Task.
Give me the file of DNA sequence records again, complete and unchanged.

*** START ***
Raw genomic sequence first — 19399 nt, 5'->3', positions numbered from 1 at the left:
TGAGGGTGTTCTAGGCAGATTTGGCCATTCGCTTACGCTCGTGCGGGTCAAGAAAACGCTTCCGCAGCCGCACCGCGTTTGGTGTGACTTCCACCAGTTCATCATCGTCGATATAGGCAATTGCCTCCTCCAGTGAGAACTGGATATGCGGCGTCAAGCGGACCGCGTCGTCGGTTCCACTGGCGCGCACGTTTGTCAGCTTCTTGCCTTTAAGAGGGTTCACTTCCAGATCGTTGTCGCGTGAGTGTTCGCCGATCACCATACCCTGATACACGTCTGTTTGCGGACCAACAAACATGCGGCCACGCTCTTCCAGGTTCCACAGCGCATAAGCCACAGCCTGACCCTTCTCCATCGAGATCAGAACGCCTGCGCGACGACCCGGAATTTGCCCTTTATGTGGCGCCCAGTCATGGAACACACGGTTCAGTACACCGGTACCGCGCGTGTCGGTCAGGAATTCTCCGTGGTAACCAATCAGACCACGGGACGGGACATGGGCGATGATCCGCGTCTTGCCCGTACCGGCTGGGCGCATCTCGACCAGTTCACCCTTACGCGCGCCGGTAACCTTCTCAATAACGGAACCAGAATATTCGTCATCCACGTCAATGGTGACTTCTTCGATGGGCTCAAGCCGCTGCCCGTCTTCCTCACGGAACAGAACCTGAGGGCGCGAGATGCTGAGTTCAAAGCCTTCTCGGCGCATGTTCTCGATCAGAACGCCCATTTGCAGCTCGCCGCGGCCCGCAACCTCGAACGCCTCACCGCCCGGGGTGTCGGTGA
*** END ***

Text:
Raw genomic sequence first — 19399 nt, 5'->3', positions numbered from 1 at the left:
TGAGGGTGTTCTAGGCAGATTTGGCCATTCGCTTACGCTCGTGCGGGTCAAGAAAACGCTTCCGCAGCCGCACCGCGTTTGGTGTGACTTCCACCAGTTCATCATCGTCGATATAGGCAATTGCCTCCTCCAGTGAGAACTGGATATGCGGCGTCAAGCGGACCGCGTCGTCGGTTCCACTGGCGCGCACGTTTGTCAGCTTCTTGCCTTTAAGAGGGTTCACTTCCAGATCGTTGTCGCGTGAGTGTTCGCCGATCACCATACCCTGATACACGTCTGTTTGCGGACCAACAAACATGCGGCCACGCTCTTCCAGGTTCCACAGCGCATAAGCCACAGCCTGACCCTTCTCCATCGAGATCAGAACGCCTGCGCGACGACCCGGAATTTGCCCTTTATGTGGCGCCCAGTCATGGAACACACGGTTCAGTACACCGGTACCGCGCGTGTCGGTCAGGAATTCTCCGTGGTAACCAATCAGACCACGGGACGGGACATGGGCGATGATCCGCGTCTTGCCCGTACCGGCTGGGCGCATCTCGACCAGTTCACCCTTACGCGCGCCGGTAACCTTCTCAATAACGGAACCAGAATATTCGTCATCCACGTCAATGGTGACTTCTTCGATGGGCTCAAGCCGCTGCCCGTCTTCCTCACGGAACAGAACCTGAGGGCGCGAGATGCTGAGTTCAAAGCCTTCTCGGCGCATGTTCTCGATCAGAACGCCCATTTGCAGCTCGCCGCGGCCCGCAACCTCGAACGCCTCACCGCCCGGGGTGTCGGTGA